Last weekend was a gloomy-rainy-indoorsy weekend here in Ottawa, so Danielle and I decided to get geared up for the filmfest by… seeing a bunch of films. Friday night we saw Little Miss Sunshine, and all I gotta say is, GO SEE IT NOW. If this is not the funniest movie you’ve seen all year, then you have no soul. Very well crafted, funny, moving story, well acted, and totally heartfelt. Don’t miss this one.
Other films we saw:
He Died With a Falafel In His Hand – This Australian feature was funny and quirky and different, but not quite the laugh-fest I think we were hoping for. I mainly picked it for its name though, so what can you really expect?
The Closet – Danielle insisted I see one of French superstar actor Daniel Auteuil’s films before we go to the fest since we have gala tickets to the screening of “Mon Meilleur Ami.” In “The Closet”, Auteuil plays Francois Mignon, a rather sad, dull man about to get fired from his rather dull job in the accounting department for a condom factory. On the suggestion of his neighbour, rather than committing suicide, he comes out of the titular “Closet” as a means of scaring the suits into letting him keep his job out of fear of being labelled discriminatory. The plan works, and the film plays out like your typical (though better-than-average) american comedy. Overall, the film was light, fun, and Daniel Auteuil was really great as the loveable loser.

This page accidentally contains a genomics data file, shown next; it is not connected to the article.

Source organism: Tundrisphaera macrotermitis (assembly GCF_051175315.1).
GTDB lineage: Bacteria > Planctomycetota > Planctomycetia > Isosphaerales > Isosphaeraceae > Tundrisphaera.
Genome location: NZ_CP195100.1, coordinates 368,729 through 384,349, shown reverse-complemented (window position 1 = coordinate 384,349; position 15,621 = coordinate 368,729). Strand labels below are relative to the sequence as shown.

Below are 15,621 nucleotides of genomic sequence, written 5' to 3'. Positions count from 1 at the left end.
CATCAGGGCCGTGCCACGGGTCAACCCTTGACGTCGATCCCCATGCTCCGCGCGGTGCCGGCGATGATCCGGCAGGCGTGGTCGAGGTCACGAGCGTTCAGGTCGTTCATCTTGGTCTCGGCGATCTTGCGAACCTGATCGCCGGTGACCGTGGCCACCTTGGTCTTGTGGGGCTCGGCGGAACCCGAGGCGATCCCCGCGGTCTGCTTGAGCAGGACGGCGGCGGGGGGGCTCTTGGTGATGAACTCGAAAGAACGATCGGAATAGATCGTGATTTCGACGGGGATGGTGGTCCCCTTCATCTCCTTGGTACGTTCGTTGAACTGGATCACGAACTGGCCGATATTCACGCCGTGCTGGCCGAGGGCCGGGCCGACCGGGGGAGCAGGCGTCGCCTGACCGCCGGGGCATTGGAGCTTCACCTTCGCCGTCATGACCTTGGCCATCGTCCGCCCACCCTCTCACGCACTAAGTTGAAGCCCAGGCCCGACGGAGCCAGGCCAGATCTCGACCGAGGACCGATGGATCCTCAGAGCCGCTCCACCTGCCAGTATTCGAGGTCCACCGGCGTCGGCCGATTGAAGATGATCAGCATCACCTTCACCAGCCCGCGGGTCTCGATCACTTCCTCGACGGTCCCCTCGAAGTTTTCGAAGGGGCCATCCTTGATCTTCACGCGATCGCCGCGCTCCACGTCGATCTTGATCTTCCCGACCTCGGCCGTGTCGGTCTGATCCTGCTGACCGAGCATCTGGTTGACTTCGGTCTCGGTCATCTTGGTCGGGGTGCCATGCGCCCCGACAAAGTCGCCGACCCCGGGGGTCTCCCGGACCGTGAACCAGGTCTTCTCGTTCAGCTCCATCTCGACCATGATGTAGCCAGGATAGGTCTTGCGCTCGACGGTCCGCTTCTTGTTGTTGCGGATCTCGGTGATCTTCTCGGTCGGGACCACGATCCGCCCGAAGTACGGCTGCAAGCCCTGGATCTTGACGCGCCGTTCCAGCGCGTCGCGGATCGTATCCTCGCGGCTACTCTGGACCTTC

Open Water – I saw this flick in the theater when it came out, and really enjoyed it, so I didn’t mind renting it again so Danielle could see it. I love the whole independent nature of this film – how it was shot on DV on weekends by a husband and wife production team with no crew and no real budget. There are no special effects, so when you see a shark on screen, it’s the real deal. The film is superbly acted, and the pace and tension are perfect throughout. For such a low-budget flick, there are some really amazing and memorable shots throughout.
Talladega Nights – I was really disappointed in this one. I know a big part of it had to do with the audience we were with – we caught a Sunday matinee on a long weekend. The place was full of kids and the jokes were just flying over most of their heads. I think I would have enjoyed it more in a better audience, but I was still disappointed in the overall package – just not as funny as I’d have liked.
World Trade Center – Since 911 everyone’s been waiting for the film adaptations with much trepidation – the fear was that an interpretation could end up disrespecting the tragedy and the memories of those lost by being too judgemental or political or corndog patriotic or outright racist. I really thought that United 93, and now World Trade Centre, have both done a really good job of telling parts of the story without passing judgement on the events or the politics surrounding them, something that I think is really important. The events of 9/11 have been politicized enough. It’s time to respectfully remember.